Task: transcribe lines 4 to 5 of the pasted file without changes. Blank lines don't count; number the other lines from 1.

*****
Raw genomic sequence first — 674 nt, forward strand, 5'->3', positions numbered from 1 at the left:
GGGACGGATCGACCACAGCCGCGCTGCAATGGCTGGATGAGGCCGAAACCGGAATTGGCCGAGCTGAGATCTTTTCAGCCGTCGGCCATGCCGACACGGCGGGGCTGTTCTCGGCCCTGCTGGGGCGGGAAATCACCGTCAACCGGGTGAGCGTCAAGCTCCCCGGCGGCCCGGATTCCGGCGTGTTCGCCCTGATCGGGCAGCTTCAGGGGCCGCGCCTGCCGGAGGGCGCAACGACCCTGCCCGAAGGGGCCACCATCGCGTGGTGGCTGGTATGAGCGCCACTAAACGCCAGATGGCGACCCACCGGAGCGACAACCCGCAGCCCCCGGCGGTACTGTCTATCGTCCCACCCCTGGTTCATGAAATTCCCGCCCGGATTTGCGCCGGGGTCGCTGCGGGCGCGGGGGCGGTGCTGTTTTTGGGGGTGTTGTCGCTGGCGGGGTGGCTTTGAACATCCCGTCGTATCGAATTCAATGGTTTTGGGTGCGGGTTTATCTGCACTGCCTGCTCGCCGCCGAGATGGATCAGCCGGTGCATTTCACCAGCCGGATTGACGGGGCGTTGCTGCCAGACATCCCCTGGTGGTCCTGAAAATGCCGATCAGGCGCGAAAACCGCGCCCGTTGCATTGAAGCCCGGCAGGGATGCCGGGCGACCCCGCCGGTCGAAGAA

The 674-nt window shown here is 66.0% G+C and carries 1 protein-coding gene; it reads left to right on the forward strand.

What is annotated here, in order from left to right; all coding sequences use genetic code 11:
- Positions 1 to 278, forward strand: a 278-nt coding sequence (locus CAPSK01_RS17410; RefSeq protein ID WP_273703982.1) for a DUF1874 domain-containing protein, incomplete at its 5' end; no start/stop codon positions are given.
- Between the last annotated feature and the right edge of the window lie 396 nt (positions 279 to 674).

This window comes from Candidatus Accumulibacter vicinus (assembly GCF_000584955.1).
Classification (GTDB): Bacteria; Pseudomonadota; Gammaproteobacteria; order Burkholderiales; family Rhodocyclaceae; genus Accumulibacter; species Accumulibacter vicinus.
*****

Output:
What is annotated here, in order from left to right; all coding sequences use genetic code 11:
- Positions 1 to 278, forward strand: a 278-nt coding sequence (locus CAPSK01_RS17410; RefSeq protein ID WP_273703982.1) for a DUF1874 domain-containing protein, incomplete at its 5' end; no start/stop codon positions are given.